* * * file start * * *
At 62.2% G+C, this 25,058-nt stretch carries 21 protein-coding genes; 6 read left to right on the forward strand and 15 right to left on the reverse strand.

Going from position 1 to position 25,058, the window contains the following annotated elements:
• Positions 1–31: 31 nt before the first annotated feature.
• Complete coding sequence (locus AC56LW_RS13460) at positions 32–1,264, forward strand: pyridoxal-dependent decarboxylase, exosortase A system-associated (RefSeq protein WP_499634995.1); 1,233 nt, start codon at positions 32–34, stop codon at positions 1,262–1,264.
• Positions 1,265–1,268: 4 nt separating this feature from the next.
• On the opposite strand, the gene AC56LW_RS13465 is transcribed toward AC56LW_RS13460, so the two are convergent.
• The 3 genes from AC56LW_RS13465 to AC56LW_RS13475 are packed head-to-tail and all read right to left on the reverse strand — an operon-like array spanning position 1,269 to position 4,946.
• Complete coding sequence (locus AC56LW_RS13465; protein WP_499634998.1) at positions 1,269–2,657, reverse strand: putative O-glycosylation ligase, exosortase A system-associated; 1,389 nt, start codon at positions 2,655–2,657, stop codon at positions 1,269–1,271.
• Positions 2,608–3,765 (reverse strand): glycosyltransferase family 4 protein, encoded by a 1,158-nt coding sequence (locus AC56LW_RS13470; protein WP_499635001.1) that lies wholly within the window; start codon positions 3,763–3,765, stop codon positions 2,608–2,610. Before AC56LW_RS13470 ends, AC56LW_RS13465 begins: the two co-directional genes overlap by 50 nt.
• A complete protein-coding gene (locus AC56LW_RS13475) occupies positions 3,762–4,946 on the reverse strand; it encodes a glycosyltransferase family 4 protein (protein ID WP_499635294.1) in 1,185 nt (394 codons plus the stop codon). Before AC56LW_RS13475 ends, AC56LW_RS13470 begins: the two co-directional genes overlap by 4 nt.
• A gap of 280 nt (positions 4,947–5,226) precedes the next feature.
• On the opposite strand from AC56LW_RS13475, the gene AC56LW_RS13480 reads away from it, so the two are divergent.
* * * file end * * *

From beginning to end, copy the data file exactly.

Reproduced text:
At 62.2% G+C, this 25,058-nt stretch carries 21 protein-coding genes; 6 read left to right on the forward strand and 15 right to left on the reverse strand.

Going from position 1 to position 25,058, the window contains the following annotated elements:
• Positions 1–31: 31 nt before the first annotated feature.
• Complete coding sequence (locus AC56LW_RS13460) at positions 32–1,264, forward strand: pyridoxal-dependent decarboxylase, exosortase A system-associated (RefSeq protein WP_499634995.1); 1,233 nt, start codon at positions 32–34, stop codon at positions 1,262–1,264.
• Positions 1,265–1,268: 4 nt separating this feature from the next.
• On the opposite strand, the gene AC56LW_RS13465 is transcribed toward AC56LW_RS13460, so the two are convergent.
• The 3 genes from AC56LW_RS13465 to AC56LW_RS13475 are packed head-to-tail and all read right to left on the reverse strand — an operon-like array spanning position 1,269 to position 4,946.
• Complete coding sequence (locus AC56LW_RS13465; protein WP_499634998.1) at positions 1,269–2,657, reverse strand: putative O-glycosylation ligase, exosortase A system-associated; 1,389 nt, start codon at positions 2,655–2,657, stop codon at positions 1,269–1,271.
• Positions 2,608–3,765 (reverse strand): glycosyltransferase family 4 protein, encoded by a 1,158-nt coding sequence (locus AC56LW_RS13470; protein WP_499635001.1) that lies wholly within the window; start codon positions 3,763–3,765, stop codon positions 2,608–2,610. Before AC56LW_RS13470 ends, AC56LW_RS13465 begins: the two co-directional genes overlap by 50 nt.
• A complete protein-coding gene (locus AC56LW_RS13475) occupies positions 3,762–4,946 on the reverse strand; it encodes a glycosyltransferase family 4 protein (protein ID WP_499635294.1) in 1,185 nt (394 codons plus the stop codon). Before AC56LW_RS13475 ends, AC56LW_RS13470 begins: the two co-directional genes overlap by 4 nt.
• A gap of 280 nt (positions 4,947–5,226) precedes the next feature.
• On the opposite strand from AC56LW_RS13475, the gene AC56LW_RS13480 reads away from it, so the two are divergent.